Other moments were just as powerful including a rousing chant from the audience as the band played “Freedom is Free,” the title track off their new album.

‘Freedom is Free’ is beautiful and poignant collection of songs the band started writing in 2015. Drummer Gabriel Villa said the album’s conception was cemented before there was any real tension in the 2016 presidential election, and was focused more on people, not politics.

“We didn’t know what was going to happen,” Villa said. “We just saw some real issues we wanted to address, you know? Bardo is a real great lyricist. He writes the music and has a message he wants to deliver.”

Villa said current events such as the riots in Ferguson fueled the band’s album with ideas.

“At the time when we started writing a lot of the songs there was a lot of tension going on, you had [movements] like Black Lives Matter which is why we wrote songs like ‘La Jura’ and ‘Freedom is Free,’” Villa said. “There are so many people trying to tell you what freedom is … trying to make you believe you’re not free. But you are.”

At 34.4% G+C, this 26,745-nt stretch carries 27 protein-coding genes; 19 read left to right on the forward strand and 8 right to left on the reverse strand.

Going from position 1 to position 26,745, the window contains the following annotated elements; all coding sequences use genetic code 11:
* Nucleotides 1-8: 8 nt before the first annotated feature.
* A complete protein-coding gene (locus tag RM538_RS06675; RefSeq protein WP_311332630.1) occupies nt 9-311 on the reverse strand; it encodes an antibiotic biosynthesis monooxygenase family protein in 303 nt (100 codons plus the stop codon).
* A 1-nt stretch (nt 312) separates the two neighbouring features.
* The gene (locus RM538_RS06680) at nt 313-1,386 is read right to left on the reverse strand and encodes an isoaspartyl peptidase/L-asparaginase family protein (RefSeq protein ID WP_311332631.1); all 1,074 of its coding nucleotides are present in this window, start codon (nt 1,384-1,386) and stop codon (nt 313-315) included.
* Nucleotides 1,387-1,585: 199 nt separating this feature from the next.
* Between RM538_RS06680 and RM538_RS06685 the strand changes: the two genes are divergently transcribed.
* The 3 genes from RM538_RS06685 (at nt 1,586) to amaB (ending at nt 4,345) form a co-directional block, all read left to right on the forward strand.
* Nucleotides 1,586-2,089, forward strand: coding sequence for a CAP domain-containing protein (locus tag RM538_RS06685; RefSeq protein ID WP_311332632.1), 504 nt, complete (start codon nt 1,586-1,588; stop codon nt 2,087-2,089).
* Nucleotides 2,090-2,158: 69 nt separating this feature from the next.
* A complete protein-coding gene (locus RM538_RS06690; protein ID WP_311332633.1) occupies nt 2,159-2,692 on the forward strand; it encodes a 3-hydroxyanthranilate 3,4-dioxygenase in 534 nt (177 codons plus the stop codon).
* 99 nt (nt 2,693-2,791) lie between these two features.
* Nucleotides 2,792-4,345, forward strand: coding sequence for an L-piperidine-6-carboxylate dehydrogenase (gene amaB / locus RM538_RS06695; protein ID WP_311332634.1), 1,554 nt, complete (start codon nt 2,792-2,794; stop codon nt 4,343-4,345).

‘Freedom is Free’ pulls mostly from soul influences, and Villa said the band really focused on writing a cohesive album, one with lyrics as strong as the melody.

“We started tapping into soul a long time ago … we all grew up listening to oldies and we all listened to [radio DJ] Art Laboe and he influenced not only us but many people in California,” Villa said.

The band’s interest in soul and Latino music creates a melting pot of sounds that is reflective in the band’s performances. Each show, including their stop at the Glass House, is a beautiful expression of the band’s commitment to staying fluid and open-minded as musicians and as people.

“Soul I think is one of the music styles that really taps into your heart. We explore different rhythms,” Villa said. “We all come from like different places with different influences. We like to celebrate that.”

For more information about Chicano Batman and their music, visit their website. The band will continue to play more festivals and shows this year including the FYF festival in Los Angeles.

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Source:: Chicano Batman Leaves Pomona with Good Vibes

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Spring Bloom: New Singles and Songs

By pcsanchez7505


Wake Child is one of many artists with new music out.